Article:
What antimicrobial stewardship strategies do NHS commissioning organizations implement in primary care in England?

Rosalie Allison*, Donna M. Lecky, Elizabeth Beech, Céire Costelloe, Diane Ashiru-Oredope, Rebecca Owens, Cliodna A.M. McNulty

*Corresponding author for this work

Research output: Contribution to journalArticlepeer-review

9 Citations (Scopus)

Abstract

Objectives: To identify and explore strategies that English NHS commissioning organizations implemented to improve antimicrobial stewardship (AMS) within primary care. Methods: Questionnaire sent to the medicines management teams (MMTs) of all 209 clinical commissioning groups (CCGs) in England, in 2017. Results: A total of 89% (187/209) of all English CCGs responded to the questionnaire; 74% of responding CCGs (123/167) had a prescribing incentive/engagement scheme, with MMTs representing 88% (90/102) considering incentive schemes successful or very successful for prioritizing AMS in primary care, especially when linked to prescribing NHS Quality Premium indicators. AMS audits were considered successful or very successful by 91% (126/ 138) of responding CCGs, as they identify reasons for inappropriate prescribing and opportunities for future improvement. All responding MMTs (169/169 CCGs) reported feeding back local/national antimicrobial prescribing data to the general practices they commission, 85% (142/168) to their CCG/Commissioning Support Unit (CSU) board and only 33% (56/169) to out-of-hours services. Benchmarking prescribing data was reported as a powerful tool to engage practices, facilitating an element of competition and peer pressure. Conclusions: National antimicrobial resistance improvement schemes, in particular the NHS England Quality Premium, have influenced CCG improvement priorities. Most CCGs now report successful improvement strategies including the use of both local and national antibiotic prescribing data to motivate improvements; these should be continued and extended to out-of-hours providers. As local audit data have helped to identify reasons for inappropriate prescribing and inform improvement planning, all organizations should adopt this strategy and include it in local quality improvement schemes, ensuring performance reporting to organizational board level.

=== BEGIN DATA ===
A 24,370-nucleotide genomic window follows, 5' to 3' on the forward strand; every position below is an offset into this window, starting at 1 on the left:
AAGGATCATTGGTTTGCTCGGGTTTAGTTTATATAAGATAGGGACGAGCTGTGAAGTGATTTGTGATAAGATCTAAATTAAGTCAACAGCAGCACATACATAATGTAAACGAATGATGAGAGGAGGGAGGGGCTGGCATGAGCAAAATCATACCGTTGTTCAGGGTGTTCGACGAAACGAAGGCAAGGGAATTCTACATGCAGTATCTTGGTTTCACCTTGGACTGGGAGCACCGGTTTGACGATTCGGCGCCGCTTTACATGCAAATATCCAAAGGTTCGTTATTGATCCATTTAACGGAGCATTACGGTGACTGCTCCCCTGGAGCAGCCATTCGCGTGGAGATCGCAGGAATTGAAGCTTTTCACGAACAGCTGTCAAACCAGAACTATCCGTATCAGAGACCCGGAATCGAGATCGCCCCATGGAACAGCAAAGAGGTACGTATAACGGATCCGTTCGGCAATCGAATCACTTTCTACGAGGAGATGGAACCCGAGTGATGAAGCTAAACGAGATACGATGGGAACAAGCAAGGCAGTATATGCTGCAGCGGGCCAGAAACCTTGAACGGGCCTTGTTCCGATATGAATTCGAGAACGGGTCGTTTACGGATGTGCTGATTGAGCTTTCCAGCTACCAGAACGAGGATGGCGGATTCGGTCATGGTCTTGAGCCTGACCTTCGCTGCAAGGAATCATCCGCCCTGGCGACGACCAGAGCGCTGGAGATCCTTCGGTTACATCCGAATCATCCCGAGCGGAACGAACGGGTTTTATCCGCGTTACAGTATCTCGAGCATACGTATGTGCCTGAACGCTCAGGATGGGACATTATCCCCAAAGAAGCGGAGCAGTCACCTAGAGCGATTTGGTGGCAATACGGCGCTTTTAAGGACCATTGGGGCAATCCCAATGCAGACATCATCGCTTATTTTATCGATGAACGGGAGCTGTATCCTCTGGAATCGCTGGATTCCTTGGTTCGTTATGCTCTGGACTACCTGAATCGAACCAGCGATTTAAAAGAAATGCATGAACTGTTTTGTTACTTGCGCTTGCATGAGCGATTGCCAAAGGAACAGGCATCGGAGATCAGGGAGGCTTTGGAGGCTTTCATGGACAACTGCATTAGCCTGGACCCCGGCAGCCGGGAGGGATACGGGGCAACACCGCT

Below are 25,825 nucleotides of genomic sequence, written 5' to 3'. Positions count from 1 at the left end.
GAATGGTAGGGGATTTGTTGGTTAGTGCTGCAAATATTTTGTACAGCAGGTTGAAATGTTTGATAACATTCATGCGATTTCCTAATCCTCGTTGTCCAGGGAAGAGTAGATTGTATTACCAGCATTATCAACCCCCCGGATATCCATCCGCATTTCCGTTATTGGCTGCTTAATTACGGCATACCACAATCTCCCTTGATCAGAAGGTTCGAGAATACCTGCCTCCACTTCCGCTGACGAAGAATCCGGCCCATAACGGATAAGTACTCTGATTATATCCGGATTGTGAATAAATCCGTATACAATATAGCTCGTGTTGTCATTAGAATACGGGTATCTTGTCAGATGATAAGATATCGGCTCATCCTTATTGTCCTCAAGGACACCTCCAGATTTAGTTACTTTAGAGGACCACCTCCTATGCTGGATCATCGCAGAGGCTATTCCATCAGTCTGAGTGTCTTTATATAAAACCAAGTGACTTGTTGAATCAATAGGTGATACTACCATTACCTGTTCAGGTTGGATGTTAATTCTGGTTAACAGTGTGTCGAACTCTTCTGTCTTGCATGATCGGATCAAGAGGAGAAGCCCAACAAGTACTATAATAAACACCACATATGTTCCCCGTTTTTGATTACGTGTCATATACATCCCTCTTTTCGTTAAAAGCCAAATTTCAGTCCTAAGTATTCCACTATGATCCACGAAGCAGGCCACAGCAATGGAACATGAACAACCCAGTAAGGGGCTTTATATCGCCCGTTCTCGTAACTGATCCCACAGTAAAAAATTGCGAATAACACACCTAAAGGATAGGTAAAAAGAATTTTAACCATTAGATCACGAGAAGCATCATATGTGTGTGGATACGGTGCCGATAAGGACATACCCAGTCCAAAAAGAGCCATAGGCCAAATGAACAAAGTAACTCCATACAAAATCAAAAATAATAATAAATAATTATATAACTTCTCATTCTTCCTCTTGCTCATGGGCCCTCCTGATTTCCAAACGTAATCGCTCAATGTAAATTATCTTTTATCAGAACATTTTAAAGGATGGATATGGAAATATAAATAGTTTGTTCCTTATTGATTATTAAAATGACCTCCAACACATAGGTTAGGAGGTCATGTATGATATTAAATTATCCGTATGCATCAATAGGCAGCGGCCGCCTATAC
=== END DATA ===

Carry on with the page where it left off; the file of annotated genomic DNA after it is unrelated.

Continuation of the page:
Original languageEnglish
JournalJAC-Antimicrobial Resistance
Volume2
Issue number2
DOIs
Publication statusPublished - 1 Jun 2020

Bibliographical note

Publisher Copyright:
© Crown copyright 2020.

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